While the rest of the family has been on vacation, James and I have been watching a movie together every night. I'm sharing mini-reviews of these films -- the good, the bad, and the ugly.
End of Watch (Directed by David Ayer) (My Rating: 4.5/5)
Memorable Quote (Van Hauser): You know I see you guys out here, you're being good little company men, aren't you? Are you doing the Lord's work? And you're making a difference, as you call it. It's all fun and games to you, you get to run and jump and fight and shoot. One day, mark my words, one day the LAPD is going to bend you over your black and white, and they are going to f**k you up the ass.I have never warmed up to the concept of found footage movies, but after reading some reviews, I was convinced End of Watch was not to be missed. This is a fast-paced, suspenseful film, following two police officers on a variety of dangerous calls as they work the streets of Los Angeles. However, it is very character-driven, focusing closely on the relationship between these two young officers, Brian Taylor (Jake Gyllenhaal) and Mike Zavala (Michael Peña), and providing glimpses into their personal lives.
I can't comment on the realism of this portrayal of police work and gangs -- that isn't within my realm of experience. However, I understand these performers spent five months doing ride alongs with LAPD officers in preparation for their roles.
What impressed me most was the portrayal of the intense, edgy camaraderie among officers. This is something I have had opportunity to observe during the past 18 years. :-) The dynamics in the department are complex, with tangled bonds of animosity and trust and plenty of "pissing contests." The bond between two close friends who work the streets together? They curse at each other, insult each other, and love each other like brothers. And they'll lay down their lives for one another without a moment's hesitation.
Both James and I appreciated this movie. At first, we didn't like the constant use of the shaky cam; while it fit the style of the film, we found it distracting. However, after a while, I didn't really notice it any more. And we both found the action, storytelling, and character development engrossing. Due to the pervasive strong language and violence, End of Watch isn't for everybody, but I highly recommend it.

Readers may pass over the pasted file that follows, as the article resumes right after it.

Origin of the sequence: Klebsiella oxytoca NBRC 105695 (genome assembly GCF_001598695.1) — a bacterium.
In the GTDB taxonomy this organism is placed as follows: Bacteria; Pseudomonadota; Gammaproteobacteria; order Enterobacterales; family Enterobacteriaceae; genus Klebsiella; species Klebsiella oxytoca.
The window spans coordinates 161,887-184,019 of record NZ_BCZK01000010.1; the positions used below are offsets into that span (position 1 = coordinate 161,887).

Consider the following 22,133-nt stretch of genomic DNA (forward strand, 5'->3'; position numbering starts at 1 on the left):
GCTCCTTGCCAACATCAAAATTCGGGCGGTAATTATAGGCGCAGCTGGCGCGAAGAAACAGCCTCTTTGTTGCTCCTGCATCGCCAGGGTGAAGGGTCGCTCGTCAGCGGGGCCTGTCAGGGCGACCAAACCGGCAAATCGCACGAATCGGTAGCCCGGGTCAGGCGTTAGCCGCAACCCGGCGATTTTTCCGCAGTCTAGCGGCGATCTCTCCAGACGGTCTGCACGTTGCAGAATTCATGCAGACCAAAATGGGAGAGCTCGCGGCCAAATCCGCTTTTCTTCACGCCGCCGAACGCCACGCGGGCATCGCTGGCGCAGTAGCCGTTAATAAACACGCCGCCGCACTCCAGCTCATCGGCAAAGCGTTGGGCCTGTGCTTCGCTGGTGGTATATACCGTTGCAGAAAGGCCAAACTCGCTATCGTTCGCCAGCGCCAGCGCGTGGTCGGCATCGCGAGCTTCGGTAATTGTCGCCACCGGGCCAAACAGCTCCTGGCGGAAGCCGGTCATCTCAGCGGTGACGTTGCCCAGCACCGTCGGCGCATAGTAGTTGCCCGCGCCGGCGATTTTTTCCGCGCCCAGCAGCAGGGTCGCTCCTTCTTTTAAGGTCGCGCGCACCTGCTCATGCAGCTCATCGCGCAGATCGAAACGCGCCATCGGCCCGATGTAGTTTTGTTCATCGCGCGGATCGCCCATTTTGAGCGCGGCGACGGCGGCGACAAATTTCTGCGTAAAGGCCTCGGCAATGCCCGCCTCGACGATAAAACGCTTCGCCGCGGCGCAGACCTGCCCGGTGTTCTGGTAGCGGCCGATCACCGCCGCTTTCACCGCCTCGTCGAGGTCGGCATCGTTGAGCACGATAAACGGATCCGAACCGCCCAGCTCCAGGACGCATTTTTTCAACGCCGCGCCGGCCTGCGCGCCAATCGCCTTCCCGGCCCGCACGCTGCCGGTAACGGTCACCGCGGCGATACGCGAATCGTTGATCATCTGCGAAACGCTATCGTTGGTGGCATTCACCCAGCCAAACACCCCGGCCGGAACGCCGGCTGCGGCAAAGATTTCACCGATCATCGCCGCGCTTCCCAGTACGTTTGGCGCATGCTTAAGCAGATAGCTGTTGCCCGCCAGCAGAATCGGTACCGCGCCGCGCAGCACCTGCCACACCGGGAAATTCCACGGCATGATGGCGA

The Amazing Spiderman (Directed by Marc Webb) (My Rating: 4/5)
Memorable Quote (Ben Parker): Those things send us down a road... they make us who we are. And if anyone's destined for greatness, it's you, son. You owe the world your gifts. You just have to figure out how to use them and know that wherever they take you, we'll always be here.Both James and I enjoyed this new adaptation of the classic superhero comic, probably a bit better than the Sam Rami movie. It told the same story in a different way, with significant changes in the cast of characters. In place of Mary Jane, we have Gwen Stacy, daughter of the police chief, as Peter Parker's classmate and crush. This movie also offers a new villain: The Lizard (Curt Conners), a huge reptile with a sinister grin who looked a bit like a cross between Godzilla and The Joker.
Neither James nor I felt this villain held a candle to Willem Dafoe's Green Goblin. But we liked the Andrew Garfield/Emma Stone pairing better than Rami's Spiderman and Mary Jane. I thought Garfield and Stone had great chemistry together. And the movie was fast paced and fun, with an unsolved mystery to pique our interest in the sequel.
30 Minutes or Less (Directed by Ruben Fleischer) (My Rating: 1/5)